Dynamic Chiropractic – July 30, 2001, Vol. 19, Issue 16

Knee Stiffness in a Young Athlete After Activity

By Warren Hammer, MS, DC, DABCO
A mother brings her 12-year-old to your office that may or may not be involved in organized sports, with the complaint of knee stiffness. This occurs only after activity, and then disappears.
The coach or parent may have noticed a slight limp (after the activity) that didn't last very long. These may be the only symptoms, and physical examination and x-rays may be negative. Beware, especially of juvenile osteochondritis dissecans (JOCD). Symptoms may be vague with nonlocalized pain (as mentioned above) and difficult to diagnose, or may be "low-grade pain, crepitus, decreased range of motion, joint line tenderness, and recurrent knee effusions with no obvious mechanical symptoms."1 Anytime there is any effusion after exercise in a young athlete, it must be considered serious. The ankle and elbow are other common areas.

The pathology of JOCD in the knee is located in the subchondral bone of the femoral condyle. A principal cause is the cumulative process of microtrauma over months or years, resulting in stress fractures of the subchondral bone. JOCD has escalated over the past 40 to 50 years, a result of the explosive growth of intensive, year-round sports for children of both sexes.2 JOCD can also develop after a macrotrauma, due to patella dislocation or anterior cruciate ligament injury. In the traumatic event, the anterior tibial spine abuts the medial femoral condyle, or there is shearing, which is more commonly found in the lateral joint compartment of the knee.3 In an osteochondral injury, there is a separation of a segment of articular cartilage along with its underlying bone. If the condition is allowed to continue, the lesion usually will detach, but if JOCD is diagnosed early, conservative treatment can often result in healing that prevents future degenerative arthritis.

Radiographs may show the "lateral notch sign," which is a deepened lateral femoral notch. Wilson's sign may be helpful: extending a 90° flexed knee with the tibia in internal rotation could create pain at around 30° of flexion, while external rotation with extension will usually relieve the pain. The position of external rotation avoids impingement pain, caused by pressure of the tibial eminence on the lateral aspect of the medial femoral condyle. The child may be found to walk, with the tibia externally rotated for relief. There may be tenderness at the site of the effusion. Sometimes a defect is palpable on the femoral condyle with the knee flexed. There may be a decrease in range of motion with quadriceps atrophy. Crepitus can be retropatellar or at the medial or lateral joint line.3 If radiographs are negative, it is necessary to obtain scintigrams. If a JOCD lesion is not healed by the time of distal femoral physis closure, the lesion will progress to adult osteochondritis dissecans. According to Cahill and Ahten: "Unless there are signs of detachment of the fragment, or the patient is within eight months of physis closure, all JOCD patients should be placed on conservative treatment."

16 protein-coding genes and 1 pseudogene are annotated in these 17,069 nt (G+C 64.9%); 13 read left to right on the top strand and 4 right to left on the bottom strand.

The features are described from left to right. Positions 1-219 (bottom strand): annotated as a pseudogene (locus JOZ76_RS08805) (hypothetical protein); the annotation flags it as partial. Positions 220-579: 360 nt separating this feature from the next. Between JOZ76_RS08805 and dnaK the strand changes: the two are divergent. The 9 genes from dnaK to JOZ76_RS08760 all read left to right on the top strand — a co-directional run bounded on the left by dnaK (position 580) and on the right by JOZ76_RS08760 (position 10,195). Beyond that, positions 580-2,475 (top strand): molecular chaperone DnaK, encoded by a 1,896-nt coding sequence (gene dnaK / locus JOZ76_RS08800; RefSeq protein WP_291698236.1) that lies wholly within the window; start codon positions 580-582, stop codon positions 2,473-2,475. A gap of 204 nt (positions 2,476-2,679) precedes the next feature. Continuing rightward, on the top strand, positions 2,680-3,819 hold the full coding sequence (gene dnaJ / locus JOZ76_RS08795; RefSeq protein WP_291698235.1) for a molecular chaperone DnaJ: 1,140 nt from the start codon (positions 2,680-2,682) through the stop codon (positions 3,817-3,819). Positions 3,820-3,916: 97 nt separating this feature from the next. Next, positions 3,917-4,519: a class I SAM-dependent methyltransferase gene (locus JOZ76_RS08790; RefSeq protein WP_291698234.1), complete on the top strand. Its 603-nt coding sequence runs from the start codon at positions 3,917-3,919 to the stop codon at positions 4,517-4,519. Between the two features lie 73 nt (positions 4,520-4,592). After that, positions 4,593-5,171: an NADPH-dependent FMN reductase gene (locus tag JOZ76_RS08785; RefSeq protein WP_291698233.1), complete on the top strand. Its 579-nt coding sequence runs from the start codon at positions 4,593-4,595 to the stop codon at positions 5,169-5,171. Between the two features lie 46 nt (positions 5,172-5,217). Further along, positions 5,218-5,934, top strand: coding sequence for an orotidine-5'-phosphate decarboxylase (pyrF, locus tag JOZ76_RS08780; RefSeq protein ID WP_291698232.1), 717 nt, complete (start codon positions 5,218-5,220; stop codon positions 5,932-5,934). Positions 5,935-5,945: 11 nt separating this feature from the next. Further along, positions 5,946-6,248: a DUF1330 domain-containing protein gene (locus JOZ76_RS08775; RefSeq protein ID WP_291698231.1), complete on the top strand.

Probably one of the most difficult problems in dealing with the conservative treatment of JOCD in an active youth is creating compliance with the youth and the parents. Conservative treatment could last a year or more, with the total elimination of competitive sports. Usually, the child is relieved by rest, and considers the problem as minor, and although no longer competing in organized sports, goes out and shoots a few baskets to stay in shape. No reaggravation is allowed. The continuation of mild, periodic symptoms can be devastating regarding the future of the condition. If there is pain with ambulation, patients are placed on crutches with weightbearing as tolerated, lasting 6-8 weeks. Casts and braces are not recommended, since they will limit range of motion and cause further deterioration of the femoral condylar articular surface.2

Indications for surgery are: detachment of the fragment; increasing or unremitting symptoms; persistently elevated bone scans; and the nearing of epiphyseal closure.2 It is necessary that the lesion be healed before the time of distal femoral physis closure. The success of conservative treatment depends mainly on the presence of adequate subchondral bone attached to the articular fragment, since if no subchondral bone is attached to the fragment, there is no chance for the articular cartilage lesion to heal. The penetration of subchondral bone initiates an inflammatory healing cascade, since the subchondral bone has an adequate vascular supply. Patient compliance is extremely important, since conservative treatment has been unsuccessful in 50 percent of patients, and surgery is not always positive.2 Rehabilitation of the muscles associated with the knee, especially the quadriceps and soft tissue methods to remove all adhesions and fibrotic areas, is important. Recently, it has been found that use of the Graston technique has been very effective for removing deep adhesions and soft tissue restrictions around the joints.4


  1. Cain EL, Clancy WG. Treatment algorithm for osteochondral injuries of the knee. Clinics in Sports Medicine, 20(2), 2001:321-342.
  2. Cahill BR, Ahten SM. The three critical components in the conservative treatment of juvenile osteochondritis dissecans (JOCD). Clinics in Sports Med. 20(2), 2001:287-298.
  3. Birk GT, DeLee JC. Osteochondral injuries. Clin. Sports Med, 20(2), 2001:279-286.
  4. Carey T. The Graston Technique. Therapy Care Resources, Indianapolis, Indiana (317-926-2996).

Warren Hammer,MS,DC,DABCO
Norwalk, Connecticut

Click here for more information about Warren Hammer, MS, DC, DABCO.


To report inappropriate ads, click here.